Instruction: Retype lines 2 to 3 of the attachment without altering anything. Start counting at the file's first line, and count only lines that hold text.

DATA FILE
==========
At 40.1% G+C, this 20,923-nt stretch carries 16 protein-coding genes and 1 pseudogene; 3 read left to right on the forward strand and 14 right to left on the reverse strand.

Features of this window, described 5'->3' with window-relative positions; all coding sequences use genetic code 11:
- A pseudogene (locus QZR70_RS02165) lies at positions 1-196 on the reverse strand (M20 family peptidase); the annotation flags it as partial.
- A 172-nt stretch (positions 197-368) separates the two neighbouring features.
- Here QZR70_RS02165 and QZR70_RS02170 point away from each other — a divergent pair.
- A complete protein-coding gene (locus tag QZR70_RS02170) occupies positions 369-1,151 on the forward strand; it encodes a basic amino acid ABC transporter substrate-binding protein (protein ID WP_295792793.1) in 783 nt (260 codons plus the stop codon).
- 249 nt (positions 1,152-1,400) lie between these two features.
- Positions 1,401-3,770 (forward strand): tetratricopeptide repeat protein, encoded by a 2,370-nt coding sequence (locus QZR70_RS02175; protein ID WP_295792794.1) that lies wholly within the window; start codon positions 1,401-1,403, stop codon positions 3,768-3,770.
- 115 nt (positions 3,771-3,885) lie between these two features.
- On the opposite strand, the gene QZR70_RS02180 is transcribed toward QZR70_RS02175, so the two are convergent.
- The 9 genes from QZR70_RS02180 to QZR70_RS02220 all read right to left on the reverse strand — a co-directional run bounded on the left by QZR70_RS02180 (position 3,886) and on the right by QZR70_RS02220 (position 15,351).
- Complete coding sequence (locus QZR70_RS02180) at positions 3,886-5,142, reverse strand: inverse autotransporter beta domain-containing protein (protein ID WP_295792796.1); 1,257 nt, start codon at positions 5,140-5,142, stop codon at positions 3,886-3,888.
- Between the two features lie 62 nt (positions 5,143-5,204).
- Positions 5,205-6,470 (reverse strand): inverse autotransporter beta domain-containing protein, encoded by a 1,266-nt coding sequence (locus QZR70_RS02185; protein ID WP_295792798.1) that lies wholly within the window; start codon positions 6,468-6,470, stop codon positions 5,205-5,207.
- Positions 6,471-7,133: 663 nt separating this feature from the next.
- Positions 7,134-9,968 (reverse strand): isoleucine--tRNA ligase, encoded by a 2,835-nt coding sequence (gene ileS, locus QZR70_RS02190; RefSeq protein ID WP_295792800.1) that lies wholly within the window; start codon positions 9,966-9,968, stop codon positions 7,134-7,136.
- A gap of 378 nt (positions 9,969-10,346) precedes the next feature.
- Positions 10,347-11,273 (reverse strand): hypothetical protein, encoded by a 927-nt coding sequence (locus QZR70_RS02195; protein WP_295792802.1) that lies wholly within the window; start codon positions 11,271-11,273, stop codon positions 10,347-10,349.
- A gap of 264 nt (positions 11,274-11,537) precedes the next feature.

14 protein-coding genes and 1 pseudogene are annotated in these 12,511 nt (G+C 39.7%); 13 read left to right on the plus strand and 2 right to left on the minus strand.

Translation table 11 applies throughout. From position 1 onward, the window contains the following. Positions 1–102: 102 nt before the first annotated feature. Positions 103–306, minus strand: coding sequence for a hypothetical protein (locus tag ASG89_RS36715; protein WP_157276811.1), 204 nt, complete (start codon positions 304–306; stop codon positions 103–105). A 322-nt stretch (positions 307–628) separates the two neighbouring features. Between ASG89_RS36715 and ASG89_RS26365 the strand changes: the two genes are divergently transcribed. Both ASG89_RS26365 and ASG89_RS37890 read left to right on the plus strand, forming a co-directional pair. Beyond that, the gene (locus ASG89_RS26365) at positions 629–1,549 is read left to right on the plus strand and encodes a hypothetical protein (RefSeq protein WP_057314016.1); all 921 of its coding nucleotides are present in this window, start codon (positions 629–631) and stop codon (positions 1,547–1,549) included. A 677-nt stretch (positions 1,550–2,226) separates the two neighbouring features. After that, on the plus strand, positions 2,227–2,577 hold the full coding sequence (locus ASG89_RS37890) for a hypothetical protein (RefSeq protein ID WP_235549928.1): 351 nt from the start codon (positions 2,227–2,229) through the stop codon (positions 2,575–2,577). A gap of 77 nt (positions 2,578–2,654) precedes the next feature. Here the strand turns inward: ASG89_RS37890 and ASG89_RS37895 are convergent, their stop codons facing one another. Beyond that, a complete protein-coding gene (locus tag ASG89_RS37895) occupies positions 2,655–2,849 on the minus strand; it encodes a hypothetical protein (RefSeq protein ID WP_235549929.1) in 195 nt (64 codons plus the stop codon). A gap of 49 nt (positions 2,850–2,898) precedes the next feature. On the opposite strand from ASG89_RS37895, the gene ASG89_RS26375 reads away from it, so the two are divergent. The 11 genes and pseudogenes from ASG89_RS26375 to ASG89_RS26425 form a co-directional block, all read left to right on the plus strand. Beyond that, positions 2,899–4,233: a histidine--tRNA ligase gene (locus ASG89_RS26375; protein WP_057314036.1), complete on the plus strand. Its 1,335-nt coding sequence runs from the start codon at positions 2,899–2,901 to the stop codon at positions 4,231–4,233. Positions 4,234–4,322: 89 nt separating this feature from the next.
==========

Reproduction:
Features of this window, described 5'->3' with window-relative positions; all coding sequences use genetic code 11:
- A pseudogene (locus QZR70_RS02165) lies at positions 1-196 on the reverse strand (M20 family peptidase); the annotation flags it as partial.